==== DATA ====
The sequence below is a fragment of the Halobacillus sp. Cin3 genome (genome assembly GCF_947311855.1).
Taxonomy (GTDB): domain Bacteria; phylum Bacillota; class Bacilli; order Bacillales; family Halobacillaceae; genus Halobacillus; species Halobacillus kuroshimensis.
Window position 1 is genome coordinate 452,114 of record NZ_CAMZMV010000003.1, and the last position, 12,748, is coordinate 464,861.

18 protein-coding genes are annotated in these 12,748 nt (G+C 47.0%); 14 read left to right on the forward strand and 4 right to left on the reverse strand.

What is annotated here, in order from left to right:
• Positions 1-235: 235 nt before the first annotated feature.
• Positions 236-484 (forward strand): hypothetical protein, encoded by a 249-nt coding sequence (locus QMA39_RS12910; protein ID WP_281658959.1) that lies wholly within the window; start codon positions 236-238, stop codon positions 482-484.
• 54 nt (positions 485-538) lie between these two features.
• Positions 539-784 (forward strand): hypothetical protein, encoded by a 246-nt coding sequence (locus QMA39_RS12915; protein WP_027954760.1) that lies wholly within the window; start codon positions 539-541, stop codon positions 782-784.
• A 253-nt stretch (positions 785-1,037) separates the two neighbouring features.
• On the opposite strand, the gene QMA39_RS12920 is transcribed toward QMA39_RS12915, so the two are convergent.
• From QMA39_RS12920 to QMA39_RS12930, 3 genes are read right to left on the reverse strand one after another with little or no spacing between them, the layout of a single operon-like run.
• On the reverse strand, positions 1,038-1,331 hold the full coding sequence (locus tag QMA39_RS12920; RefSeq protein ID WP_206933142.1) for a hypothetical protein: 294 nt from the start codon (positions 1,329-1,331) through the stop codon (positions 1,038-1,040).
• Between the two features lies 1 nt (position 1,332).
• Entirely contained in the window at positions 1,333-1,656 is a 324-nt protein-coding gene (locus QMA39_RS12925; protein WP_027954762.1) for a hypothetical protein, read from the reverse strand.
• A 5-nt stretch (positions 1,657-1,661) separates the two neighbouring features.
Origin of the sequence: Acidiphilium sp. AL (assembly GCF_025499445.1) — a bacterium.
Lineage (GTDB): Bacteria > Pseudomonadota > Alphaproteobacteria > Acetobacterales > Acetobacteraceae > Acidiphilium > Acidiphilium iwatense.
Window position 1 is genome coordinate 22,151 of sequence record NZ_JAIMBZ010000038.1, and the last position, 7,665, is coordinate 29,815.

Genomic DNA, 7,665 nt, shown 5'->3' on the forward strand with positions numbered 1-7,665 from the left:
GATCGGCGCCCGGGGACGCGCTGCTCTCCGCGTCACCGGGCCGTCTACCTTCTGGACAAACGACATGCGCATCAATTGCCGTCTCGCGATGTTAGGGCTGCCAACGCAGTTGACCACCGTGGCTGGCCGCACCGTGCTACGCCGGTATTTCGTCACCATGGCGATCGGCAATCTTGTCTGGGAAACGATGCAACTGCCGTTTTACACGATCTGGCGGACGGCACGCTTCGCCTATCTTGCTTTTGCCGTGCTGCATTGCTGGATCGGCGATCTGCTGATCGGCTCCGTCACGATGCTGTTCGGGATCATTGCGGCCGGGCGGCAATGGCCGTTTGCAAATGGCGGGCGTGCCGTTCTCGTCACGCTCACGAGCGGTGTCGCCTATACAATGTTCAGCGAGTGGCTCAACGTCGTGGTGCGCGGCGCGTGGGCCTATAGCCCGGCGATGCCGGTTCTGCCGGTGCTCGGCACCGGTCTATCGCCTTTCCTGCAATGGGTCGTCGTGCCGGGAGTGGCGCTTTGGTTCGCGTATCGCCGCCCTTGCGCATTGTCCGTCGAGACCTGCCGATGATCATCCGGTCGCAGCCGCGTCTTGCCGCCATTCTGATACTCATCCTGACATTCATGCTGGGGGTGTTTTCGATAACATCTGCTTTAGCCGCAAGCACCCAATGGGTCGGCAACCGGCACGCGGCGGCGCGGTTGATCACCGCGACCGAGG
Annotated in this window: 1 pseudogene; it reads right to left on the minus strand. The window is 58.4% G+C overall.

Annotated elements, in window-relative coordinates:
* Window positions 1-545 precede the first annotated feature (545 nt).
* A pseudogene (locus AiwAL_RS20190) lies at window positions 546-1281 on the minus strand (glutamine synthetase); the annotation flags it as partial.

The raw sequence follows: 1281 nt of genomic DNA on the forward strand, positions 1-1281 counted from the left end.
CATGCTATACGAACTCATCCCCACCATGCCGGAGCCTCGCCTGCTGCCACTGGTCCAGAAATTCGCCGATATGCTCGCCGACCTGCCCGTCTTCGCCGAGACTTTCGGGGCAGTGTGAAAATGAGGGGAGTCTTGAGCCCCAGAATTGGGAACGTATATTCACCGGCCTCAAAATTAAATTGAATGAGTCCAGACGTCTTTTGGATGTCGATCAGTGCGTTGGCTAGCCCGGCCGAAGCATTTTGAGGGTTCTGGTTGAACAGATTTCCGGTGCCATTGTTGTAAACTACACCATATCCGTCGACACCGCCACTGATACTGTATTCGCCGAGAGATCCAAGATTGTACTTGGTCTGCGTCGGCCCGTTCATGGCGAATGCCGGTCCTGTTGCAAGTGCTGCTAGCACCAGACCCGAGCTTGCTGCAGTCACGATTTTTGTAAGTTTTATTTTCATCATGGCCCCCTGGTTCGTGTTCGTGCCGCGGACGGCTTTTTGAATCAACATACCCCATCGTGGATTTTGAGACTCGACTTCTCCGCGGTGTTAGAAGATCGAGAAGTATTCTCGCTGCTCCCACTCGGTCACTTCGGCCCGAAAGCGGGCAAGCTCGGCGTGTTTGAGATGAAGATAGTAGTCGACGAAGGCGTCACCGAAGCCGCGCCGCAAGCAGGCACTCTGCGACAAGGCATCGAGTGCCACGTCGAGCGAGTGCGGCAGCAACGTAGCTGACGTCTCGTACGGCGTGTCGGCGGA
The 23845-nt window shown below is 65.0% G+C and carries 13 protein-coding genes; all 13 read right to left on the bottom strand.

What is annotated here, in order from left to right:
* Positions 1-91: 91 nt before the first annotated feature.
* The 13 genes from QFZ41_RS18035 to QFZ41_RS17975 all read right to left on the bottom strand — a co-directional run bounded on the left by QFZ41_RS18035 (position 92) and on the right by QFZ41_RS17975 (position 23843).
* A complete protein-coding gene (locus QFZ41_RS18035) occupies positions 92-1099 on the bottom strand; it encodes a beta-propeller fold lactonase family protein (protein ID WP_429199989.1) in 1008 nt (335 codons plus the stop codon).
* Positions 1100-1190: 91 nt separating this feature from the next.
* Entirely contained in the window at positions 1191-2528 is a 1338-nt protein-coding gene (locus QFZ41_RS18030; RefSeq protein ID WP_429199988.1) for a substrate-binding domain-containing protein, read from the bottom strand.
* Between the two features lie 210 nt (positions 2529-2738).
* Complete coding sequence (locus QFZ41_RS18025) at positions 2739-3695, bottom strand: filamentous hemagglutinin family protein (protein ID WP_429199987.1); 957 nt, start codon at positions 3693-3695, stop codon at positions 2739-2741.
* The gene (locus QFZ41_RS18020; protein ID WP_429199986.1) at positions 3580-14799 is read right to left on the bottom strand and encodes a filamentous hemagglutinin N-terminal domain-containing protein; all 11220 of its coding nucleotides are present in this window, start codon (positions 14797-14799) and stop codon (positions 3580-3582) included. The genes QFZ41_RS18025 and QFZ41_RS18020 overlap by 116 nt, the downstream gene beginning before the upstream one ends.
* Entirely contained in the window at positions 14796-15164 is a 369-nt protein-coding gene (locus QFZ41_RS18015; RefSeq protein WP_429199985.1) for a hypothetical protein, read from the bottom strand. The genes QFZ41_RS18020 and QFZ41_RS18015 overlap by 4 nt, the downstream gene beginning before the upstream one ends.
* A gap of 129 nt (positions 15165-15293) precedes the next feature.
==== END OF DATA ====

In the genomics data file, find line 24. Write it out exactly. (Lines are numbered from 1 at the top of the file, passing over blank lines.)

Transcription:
* Window positions 1-545 precede the first annotated feature (545 nt).